A history of dangerous freedom

Setzer’s concept was based initially on the Bakuto. Bakuto (博徒) were itinerant gamblers active in Feudal Japan. They were one of the forerunners to current Japan’s current organized crime organizations, the yakuza. Setzer’s inspiration can be seen in the Bakuto in two distinct ways. One of them being that by the societal norms of Japan during the Sengoku period of feudal Japan, Bakuto were considered outsiders and outcasts. Their homes and gambling operations existed on the roads outside of towns and cities. This is where they peddled dice games and lived, taking odd jobs and, in general, refusing to conform to the expectations of the world around them. Amongst being a famous gambler and an eminent personality, Setzer was also the independent owner of one of the very few airships in existence in the world at the time. While the majority of the airships in VI’s world were under direct imperial militia control, there were few that were independently owned, and the ones that existed were highly coveted. Setzer used his airship, The Blackjack, to gamble in the sky and blaze a trail of his illustrious persona. Truly a man with little care for the expectations and shadowing encroaching war of the world around him (much like the atmosphere of the Sengoku era.) For all intents and purposes, Setzer personified the free spirit of his airship.

The second way that he is based on the Bakuto is a bit more subtle, in my opinion. His design and clothing contrast with those around them in a way that’s often commented on by other characters. Setzer is a fashion icon in clear opposition to the status quo that he sees around him. Despite this independence and often vanity, his face is covered in errant scars that speak to a life lived on the edge of danger. These scars were not just an aesthetic choice but one that showed that he was not handed his life of freedom and was certainly not above dying for it. This is a nod not just to the character’s choices but likely to the historical context of the Bakuto and their coming place in the wars that were on Japan’s horizon at the time. Much like the Bakuto, Setzer had no interest in the imperial war thrust upon him by his newfound friends but, his role to play would be one of the most crucial. And despite all his loves, fashion, high society, and the finer things in life, the thing Setzer prized above anything was freedom.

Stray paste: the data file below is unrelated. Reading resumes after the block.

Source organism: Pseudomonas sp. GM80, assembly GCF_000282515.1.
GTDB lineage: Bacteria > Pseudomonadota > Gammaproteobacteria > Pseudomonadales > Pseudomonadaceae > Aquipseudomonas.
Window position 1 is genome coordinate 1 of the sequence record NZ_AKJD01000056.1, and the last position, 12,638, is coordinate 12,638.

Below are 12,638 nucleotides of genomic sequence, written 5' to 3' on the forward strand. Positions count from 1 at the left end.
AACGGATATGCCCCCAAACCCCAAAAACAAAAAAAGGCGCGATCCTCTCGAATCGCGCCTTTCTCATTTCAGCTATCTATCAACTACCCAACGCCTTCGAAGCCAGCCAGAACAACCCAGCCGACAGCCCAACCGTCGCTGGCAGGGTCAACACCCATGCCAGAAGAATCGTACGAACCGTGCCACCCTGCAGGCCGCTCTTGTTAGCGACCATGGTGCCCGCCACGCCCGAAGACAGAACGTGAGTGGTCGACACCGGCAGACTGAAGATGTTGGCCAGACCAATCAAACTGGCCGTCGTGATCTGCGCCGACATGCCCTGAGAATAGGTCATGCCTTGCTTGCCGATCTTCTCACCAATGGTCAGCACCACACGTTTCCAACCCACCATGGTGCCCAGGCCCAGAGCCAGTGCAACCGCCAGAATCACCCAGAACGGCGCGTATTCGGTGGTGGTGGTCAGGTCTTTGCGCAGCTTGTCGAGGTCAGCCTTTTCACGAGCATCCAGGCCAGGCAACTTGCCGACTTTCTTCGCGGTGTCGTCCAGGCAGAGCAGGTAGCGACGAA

The original setzer